Can’t see the forest for the baobab trees

Baobab Trees, Senegal, May 2014

I don’t have much to say today. It’s a sad, bad day and I’m tired and scared and in shock. I’ve been avoiding the news and social media.

I set a goal for this month to help me start writing again. I’m trying to post a photo and write a couple hundred words on this blog every weekday in November. Today is a weekday — a sad, bad, weekday — but a weekday nonetheless, so, here I am, writing a post about baobab trees.

The thing that struck me most about baobab trees was how solitary they are. The climate they live in is dry and their root systems are huge so they need lots of personal space. But the part of Senegal I saw them in was also flat so, when you looked out across the landscape, you could see baobabs trees way off in the distance. All lined up on the horizon, they looked like a forest, but if you walked toward any individual tree, it would be alone.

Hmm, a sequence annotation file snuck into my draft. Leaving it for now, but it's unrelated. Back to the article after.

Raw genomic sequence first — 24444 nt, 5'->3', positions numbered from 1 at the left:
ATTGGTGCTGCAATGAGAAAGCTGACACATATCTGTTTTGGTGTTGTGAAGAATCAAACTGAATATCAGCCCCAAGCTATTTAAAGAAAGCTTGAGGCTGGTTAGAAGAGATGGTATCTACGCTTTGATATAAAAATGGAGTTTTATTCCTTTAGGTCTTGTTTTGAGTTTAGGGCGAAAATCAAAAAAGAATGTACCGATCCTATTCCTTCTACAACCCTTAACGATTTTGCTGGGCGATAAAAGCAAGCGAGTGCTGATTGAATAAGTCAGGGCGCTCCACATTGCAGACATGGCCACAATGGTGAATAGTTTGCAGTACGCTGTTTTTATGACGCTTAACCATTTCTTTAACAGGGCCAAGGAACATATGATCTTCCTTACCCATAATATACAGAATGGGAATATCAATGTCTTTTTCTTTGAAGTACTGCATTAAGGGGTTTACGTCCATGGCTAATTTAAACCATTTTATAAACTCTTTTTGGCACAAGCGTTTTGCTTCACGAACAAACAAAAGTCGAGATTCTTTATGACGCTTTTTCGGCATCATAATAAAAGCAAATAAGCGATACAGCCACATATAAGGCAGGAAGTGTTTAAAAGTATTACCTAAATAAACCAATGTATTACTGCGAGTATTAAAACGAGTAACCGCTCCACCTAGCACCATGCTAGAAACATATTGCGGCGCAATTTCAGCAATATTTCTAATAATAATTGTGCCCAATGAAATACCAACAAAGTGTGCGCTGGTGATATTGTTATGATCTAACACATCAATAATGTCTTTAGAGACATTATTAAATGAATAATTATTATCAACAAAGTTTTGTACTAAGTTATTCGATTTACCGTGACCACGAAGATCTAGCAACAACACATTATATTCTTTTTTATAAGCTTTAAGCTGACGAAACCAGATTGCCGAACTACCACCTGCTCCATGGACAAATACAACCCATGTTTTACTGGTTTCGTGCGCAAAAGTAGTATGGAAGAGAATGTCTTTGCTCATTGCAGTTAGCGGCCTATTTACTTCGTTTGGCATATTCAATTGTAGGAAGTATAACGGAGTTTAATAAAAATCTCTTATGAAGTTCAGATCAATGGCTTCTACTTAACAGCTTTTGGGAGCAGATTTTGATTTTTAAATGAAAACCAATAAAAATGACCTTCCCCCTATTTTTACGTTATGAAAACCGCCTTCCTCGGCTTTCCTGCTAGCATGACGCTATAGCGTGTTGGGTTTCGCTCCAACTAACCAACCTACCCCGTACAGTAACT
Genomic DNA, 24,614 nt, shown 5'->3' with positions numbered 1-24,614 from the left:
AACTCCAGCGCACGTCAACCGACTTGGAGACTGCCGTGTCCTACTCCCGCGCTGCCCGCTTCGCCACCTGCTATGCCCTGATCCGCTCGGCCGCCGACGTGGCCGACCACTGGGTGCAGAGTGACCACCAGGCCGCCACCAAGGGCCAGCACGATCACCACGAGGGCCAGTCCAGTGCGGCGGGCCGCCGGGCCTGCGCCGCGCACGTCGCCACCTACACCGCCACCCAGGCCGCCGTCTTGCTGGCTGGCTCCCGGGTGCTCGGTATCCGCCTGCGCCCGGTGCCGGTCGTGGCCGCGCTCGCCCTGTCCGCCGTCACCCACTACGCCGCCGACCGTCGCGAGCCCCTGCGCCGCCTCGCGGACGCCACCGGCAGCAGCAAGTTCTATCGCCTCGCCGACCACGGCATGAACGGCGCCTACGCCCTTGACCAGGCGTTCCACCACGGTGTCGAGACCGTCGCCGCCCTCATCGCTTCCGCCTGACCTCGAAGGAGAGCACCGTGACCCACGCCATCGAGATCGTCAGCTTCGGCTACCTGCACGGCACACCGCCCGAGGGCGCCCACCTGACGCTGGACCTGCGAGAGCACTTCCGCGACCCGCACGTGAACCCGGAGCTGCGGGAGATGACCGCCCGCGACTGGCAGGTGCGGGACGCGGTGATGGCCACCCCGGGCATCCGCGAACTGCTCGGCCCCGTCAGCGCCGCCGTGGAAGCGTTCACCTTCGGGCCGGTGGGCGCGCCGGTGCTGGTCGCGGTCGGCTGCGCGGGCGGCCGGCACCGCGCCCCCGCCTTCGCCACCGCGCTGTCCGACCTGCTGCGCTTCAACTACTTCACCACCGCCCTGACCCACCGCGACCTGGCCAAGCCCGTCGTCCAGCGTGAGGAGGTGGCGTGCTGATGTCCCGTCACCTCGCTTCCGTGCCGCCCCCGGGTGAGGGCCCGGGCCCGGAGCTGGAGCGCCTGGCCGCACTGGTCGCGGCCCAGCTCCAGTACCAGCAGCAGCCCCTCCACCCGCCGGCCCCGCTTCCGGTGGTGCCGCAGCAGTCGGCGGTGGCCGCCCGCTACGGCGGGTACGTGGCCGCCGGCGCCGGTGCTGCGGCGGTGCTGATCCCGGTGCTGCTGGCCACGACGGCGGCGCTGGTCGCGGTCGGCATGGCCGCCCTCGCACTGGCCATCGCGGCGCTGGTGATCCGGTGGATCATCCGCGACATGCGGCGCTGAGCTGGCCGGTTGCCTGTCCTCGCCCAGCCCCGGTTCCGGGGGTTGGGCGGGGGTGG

I feel like there’s a metaphor here, but I’m not sure what it is.

Anyway, trying to keep up with my own personal goals and projects is the best I can do today. I’ll try to do better tomorrow.

Emma Holliday is well-traveled. After 5 years in Boston, she and her husband upended their lives to move to Berlin where she is currently writing a (funny) book about travel and grief and attempting to learn German.

Leave a Reply